‘Then Pharaoh said to Joseph, ‘I am Pharaoh, but without your word, no one will lift hand or foot in all Egypt.’ Pharaoh gave Joseph the name Zaphenath-Paneah and gave him Asenath daughter of Potiphera, priest of On, to be his wife. And Joseph went throughout the land of Egypt. Joseph was thirty years old when he entered the service of Pharaoh king of Egypt. And Joseph went out from Pharaoh’s presence and travelled throughout Egypt. During the seven years of abundance the land produced plentifully. Joseph collected all the food produced in those seven years of abundance in Egypt and stored it in the cities. In each city he put the food grown in the fields surrounding it. Joseph stored up huge quantities of grain, like the sand of the sea; it was so much that he stopped keeping records because it was beyond measure. Before the years of famine came, two sons were born to Joseph by Asenath daughter of Potiphera, priest of On. Joseph named his firstborn Manasseh and said, ‘It is because God has made me forget all my trouble and all my father’s household.’ The second son he named Ephraim and said, ‘It is because God has made me fruitful in the land of my suffering.’ The seven years of abundance in Egypt came to an end, and the seven years of famine began, just as Joseph had said. There was famine in all the other lands, but in the whole land of Egypt there was food. When all Egypt began to feel the famine, the people cried to Pharaoh for food. Then Pharaoh told all the Egyptians, ‘Go to Joseph and do what he tells you.’ When the famine had spread over the whole country, Joseph opened all the storehouses and sold grain to the Egyptians, for the famine was severe throughout Egypt. And all the world came to Egypt to buy grain from Joseph, because the famine was severe everywhere.’ Genesis 41:44-57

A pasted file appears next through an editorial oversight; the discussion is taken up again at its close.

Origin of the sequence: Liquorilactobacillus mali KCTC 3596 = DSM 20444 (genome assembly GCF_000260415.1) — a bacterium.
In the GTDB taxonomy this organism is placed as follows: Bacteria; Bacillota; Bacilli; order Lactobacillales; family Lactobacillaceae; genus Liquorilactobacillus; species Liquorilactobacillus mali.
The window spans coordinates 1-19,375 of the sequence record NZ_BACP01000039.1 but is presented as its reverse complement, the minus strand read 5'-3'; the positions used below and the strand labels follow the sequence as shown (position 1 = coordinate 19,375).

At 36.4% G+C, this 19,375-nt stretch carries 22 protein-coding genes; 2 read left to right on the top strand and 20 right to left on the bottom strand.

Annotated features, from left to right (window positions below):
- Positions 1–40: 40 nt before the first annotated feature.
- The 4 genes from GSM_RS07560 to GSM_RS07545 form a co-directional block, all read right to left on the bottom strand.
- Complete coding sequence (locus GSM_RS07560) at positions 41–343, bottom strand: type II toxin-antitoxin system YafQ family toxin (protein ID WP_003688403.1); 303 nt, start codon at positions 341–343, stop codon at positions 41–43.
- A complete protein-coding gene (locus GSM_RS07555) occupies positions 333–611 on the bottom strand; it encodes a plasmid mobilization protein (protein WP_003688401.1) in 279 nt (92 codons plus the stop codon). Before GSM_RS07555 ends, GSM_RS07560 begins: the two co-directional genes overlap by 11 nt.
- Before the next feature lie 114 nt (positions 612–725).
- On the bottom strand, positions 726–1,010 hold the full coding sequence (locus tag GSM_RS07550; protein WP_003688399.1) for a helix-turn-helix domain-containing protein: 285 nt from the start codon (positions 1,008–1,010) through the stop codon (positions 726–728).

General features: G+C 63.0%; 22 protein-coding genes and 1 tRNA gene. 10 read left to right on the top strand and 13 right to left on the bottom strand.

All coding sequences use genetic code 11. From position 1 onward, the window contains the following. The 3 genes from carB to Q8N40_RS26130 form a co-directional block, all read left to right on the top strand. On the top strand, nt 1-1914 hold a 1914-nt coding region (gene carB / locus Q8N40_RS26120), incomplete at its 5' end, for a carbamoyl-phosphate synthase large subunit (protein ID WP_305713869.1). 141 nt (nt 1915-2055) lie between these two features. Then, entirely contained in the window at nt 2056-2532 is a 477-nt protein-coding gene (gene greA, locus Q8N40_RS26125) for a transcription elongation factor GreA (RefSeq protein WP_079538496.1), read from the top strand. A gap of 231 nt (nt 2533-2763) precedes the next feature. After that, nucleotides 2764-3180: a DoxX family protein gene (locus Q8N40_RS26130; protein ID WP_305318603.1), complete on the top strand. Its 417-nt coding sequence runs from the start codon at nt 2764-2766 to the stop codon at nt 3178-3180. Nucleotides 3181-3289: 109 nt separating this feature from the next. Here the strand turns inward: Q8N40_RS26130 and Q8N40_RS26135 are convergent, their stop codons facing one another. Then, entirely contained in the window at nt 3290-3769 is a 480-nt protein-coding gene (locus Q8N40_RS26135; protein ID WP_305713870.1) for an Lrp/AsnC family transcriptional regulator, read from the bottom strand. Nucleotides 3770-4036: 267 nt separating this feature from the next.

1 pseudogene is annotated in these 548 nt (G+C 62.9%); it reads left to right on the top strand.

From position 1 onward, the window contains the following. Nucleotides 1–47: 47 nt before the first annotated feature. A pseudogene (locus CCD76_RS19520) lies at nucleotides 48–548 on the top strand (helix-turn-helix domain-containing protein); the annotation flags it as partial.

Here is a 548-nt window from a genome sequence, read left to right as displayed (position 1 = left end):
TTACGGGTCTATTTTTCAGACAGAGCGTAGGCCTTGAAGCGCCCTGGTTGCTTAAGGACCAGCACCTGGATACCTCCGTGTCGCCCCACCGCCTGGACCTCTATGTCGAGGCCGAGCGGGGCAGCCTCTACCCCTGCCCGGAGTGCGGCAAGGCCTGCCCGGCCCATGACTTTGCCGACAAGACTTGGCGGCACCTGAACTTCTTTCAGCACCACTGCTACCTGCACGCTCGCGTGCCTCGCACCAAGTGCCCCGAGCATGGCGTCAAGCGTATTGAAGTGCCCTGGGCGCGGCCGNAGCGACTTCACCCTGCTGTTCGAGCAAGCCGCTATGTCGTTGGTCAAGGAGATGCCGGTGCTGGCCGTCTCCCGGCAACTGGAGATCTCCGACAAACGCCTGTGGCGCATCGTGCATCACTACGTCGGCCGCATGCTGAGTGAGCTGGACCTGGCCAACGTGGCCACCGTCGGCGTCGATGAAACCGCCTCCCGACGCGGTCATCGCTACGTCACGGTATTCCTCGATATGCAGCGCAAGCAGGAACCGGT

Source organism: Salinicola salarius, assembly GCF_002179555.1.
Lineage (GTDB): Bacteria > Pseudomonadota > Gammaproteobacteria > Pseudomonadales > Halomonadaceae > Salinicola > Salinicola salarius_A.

Joseph is now thirty years of age and is given a new name by Pharaoh, Zaphenath-Paneah, Pharaoh also gives him a wife named, Asenath, whose name means, she who is of Neith, the Minerva of the Egyptians. Joseph is now the ‘Prime Minister’.
The city of On, also called, Heliopolis, was named after an Egyptian sun god and Asenath’s father, Potiphera served as a priest in the city. Asenath, his new wife bore him two sons, both of whom are Hebrew names.
The first son was named Manasseh, which means, forgetting, this is probably in reference to Joseph forgetting about all his troubles of the past of how he ended up in Egypt in the first place.
His second son is named Ephraim, which means, twice fruitful, this is probably a reference to his current position in Egypt in contrast to how life would have been if he remained with his family.
Joseph organised the Egyptians so well, that they stored so much grain in the seven good years that they couldn’t keep records of it all. When the seven years of famine came it didn’t only affect Egypt, but it affected all the nations around.
Although it took thirteen years for Joseph gets to here, God has now got Joseph in the position He wants him in, the time is coming when his brothers will realise their brother’s dreams will be fulfilled and they will bow down before him, Genesis 37:5-9.
More importantly, God has everything ready to get Jacob’s family out of Palestine and into Egypt.
Go To Genesis 42